This adjustment to your life style may produce more benefit than any other aspect of a Buddhist life, for instance, more than an intensive daily meditation practice. Though little mentioned in the early discourses, in the modern context this is huge.
Modern culture was devastated by two parallel developments in the twentieth century that working together have magnified the power of government and corporations to shape the popular culture in harmful directions: mass media and the public relations/marketing industry. Supplementing print media at the turn of the century came radio, moving pictures and the gramophone, television, video games and home video, and all of the various forms of access and intrusion explosively afforded by the Internet. On the foundation of modern psychology around the turn of the century, which discovered the irrational underbelly of human motivation, came the public relations industry, successfully wielded in the interests of mass government propaganda in the United States to sell US involvement in World War One and in Germany to elicit support for the Nazi Party and its plans, all the while selling everywhere increasing numbers of the products of ever expanding industrial production. Today, children spend more time each day wired to the devises of mass media than they spend in school, certainly far more than they spend in interaction with their parents, and for parents, often of less leisure, it is not much better.
I call these developments devastating because they have overwhelmed the highest values and ideals of civilization and of the religious life, things like frugality and restraint, intellectual curiosity and kindness, to create efficient producers, consumers and supporters of the current corporate/state agenda. The means by which this has been done is particularly alarming from a Buddhist perspective, because of its unconscionable appeal to the basest human impulses of greed, hatred and delusion. Consumers of entertainment witness thousands of violent deaths each year and are vulnerable to tens of thousands of ads promoting junk food, unnecessary gadgets, useless cures and means of self-gratification and self-enhancement, all the while being sucked into a ruthlessly competitive and intolerant world in which they learn that violence is solution to every difficulty and stuff and wealth are the means of salvation. What is more, this system of mass manipulation is motivated itself primarily by greed for profits – Bitter seeds produce bitter fruits. – and overwhelms the quiet voices of wisdom and compassion – parents, village elders, the wise, teachers, clergy and monastics – that under other circumstances would be expected to uphold the purest values and ideals of the culture.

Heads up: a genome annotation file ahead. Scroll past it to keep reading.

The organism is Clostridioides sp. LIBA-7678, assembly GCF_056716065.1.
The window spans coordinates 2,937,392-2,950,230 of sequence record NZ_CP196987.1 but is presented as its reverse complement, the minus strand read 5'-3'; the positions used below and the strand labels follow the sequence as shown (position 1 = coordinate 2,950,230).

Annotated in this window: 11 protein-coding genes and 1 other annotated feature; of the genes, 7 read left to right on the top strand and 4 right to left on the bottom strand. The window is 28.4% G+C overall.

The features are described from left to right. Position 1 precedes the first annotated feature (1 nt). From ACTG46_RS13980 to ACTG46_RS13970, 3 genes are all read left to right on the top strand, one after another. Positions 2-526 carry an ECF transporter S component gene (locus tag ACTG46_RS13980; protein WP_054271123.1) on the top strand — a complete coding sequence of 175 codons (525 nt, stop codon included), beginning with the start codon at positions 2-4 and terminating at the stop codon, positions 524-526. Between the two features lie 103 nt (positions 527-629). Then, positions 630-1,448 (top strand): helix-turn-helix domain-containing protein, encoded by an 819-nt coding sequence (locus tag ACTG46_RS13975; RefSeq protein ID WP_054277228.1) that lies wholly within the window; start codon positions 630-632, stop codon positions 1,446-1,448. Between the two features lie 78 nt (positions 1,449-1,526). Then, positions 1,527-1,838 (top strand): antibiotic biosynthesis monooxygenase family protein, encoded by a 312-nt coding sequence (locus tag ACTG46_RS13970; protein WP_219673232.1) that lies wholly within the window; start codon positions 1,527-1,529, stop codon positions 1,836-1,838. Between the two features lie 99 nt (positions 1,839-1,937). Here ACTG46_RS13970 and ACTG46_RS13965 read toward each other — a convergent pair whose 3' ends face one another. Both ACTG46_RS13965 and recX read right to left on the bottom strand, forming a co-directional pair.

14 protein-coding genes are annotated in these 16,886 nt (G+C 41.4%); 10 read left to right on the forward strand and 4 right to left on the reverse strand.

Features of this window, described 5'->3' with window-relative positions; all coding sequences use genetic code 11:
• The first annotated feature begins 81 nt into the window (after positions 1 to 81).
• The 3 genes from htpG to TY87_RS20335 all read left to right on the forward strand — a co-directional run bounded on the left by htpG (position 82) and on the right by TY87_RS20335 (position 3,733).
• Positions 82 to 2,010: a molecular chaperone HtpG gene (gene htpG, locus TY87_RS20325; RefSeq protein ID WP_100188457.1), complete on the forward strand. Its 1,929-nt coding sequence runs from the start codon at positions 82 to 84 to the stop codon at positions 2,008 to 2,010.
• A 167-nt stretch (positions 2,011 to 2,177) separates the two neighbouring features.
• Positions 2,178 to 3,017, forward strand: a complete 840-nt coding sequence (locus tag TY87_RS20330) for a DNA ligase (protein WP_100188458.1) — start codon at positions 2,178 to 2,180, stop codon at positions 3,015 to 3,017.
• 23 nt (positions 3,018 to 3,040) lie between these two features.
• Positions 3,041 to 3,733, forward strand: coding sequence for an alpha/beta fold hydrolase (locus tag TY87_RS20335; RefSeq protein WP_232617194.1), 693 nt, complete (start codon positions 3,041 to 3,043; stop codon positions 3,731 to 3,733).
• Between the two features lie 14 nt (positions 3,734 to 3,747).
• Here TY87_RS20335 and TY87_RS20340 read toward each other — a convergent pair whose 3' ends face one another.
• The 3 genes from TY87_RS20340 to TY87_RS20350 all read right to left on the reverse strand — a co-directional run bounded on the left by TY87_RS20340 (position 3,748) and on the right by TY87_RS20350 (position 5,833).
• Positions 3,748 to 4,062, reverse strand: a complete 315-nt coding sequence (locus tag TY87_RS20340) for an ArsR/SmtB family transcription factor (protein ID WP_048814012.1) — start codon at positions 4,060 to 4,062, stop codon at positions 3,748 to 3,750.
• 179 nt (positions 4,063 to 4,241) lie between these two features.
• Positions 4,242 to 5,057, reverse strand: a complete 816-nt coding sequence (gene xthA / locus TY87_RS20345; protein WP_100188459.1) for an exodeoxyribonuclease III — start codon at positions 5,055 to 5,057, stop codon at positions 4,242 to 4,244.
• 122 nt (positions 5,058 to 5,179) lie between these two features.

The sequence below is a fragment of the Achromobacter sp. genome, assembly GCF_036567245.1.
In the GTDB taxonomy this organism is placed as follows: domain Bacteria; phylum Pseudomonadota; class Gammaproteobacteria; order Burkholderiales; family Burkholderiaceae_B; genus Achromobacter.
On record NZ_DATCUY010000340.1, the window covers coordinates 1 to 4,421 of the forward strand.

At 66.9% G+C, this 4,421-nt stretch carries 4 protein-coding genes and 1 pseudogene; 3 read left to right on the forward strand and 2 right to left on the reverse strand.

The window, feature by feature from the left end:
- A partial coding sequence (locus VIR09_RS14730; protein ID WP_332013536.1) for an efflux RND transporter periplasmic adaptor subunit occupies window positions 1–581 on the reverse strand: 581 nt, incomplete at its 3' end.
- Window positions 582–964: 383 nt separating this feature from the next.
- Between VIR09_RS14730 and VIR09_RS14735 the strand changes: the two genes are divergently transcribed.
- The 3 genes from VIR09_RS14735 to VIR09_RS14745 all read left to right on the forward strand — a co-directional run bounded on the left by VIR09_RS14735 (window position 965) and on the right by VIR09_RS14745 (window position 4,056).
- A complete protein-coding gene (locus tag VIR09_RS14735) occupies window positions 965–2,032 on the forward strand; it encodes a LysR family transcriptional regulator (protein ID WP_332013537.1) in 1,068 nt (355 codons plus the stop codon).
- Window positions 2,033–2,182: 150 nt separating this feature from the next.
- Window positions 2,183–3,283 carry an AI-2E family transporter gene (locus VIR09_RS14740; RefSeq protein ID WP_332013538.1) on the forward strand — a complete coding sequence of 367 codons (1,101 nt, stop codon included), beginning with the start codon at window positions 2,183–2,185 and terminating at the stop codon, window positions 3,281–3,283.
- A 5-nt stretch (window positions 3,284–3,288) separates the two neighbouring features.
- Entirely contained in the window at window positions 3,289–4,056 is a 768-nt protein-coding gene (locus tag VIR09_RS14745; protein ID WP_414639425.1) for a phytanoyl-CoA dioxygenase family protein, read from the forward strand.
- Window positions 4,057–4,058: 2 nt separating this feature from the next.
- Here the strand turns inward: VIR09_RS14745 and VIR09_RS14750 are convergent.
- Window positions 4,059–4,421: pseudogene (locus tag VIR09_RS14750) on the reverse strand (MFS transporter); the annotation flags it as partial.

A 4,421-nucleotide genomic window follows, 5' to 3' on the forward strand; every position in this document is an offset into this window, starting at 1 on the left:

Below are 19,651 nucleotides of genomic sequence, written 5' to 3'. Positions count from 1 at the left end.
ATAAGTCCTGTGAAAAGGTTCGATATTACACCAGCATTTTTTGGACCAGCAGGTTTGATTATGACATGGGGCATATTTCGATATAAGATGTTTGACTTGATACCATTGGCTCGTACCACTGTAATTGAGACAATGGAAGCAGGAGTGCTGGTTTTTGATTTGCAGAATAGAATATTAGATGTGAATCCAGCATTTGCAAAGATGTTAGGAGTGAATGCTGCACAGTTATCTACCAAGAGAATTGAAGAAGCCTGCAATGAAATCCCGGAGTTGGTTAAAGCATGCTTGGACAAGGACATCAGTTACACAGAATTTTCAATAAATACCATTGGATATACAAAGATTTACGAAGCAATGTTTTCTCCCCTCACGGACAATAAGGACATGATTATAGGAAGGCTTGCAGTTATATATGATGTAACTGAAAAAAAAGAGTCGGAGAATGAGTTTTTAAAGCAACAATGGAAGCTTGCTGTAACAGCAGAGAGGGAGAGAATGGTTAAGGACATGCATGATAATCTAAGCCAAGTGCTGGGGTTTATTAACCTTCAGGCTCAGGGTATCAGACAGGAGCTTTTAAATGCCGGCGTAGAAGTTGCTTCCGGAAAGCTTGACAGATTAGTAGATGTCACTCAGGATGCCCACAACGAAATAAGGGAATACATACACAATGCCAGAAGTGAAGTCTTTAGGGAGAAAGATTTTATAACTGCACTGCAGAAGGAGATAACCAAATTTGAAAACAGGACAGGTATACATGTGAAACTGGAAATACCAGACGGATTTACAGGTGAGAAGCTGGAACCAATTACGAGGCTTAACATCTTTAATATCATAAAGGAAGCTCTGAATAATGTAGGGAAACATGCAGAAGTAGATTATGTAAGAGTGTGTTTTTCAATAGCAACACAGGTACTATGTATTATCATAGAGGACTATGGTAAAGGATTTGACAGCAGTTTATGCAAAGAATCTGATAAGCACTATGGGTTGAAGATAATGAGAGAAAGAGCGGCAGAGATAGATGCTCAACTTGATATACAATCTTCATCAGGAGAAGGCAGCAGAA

It is incumbent on all who wish to live a Buddhist life to live apart from these toxic influences of mass marketing/public relations. Here are some suggestions to adopt in whole or in part:
- Never watch or read an ad. If you are watching TV and an ad comes on, mute the volume until the danger has passed. If an ad pops up on your computer hit the “back” button, quick. Be ready to take cover under a large cushion if all else fails.
- Don’t own a TV, or if you do, use it very sparingly to watch commercial-free programs.
- If you are a sports fan, go to games personally in your community, support the local high-school team, rather than catching professional sports between ads on TV.
- Find reliable non-commercial news sources on the Internet (commercial sources are rarely reliable in any case). Find real journalism rather than hate- or greed inspired punditry.
- View movies and other shows of social, spiritual or intellectual merit. Avoid mindless shows, such as those that convey celebrity gossip. Ask, does this entertainment option endorse anger or violence or class-consciousness, or does it promote kindness, open-mindedness, non-violence? What are its values? You will find at least 90% of the options lacking, but there are uplifting options out there. Documentaries are often good options.
The challenges of this regime are that most of us have media addictions and routines. Certain TV personalities become like personal friends or family, certain sports stars the same. We also expend a lot of time in front of the screen, often accustomed and deserved downtime, and the alternative ways of killing that time are less familiar or less enticing, alternatives like reading, conversation, star-gazing, macramé or board games. Also, adopting this regime generally requires the cooperation of family members or roommates. But, hey, we make sacrifices to maintain a consistent meditation practice as well.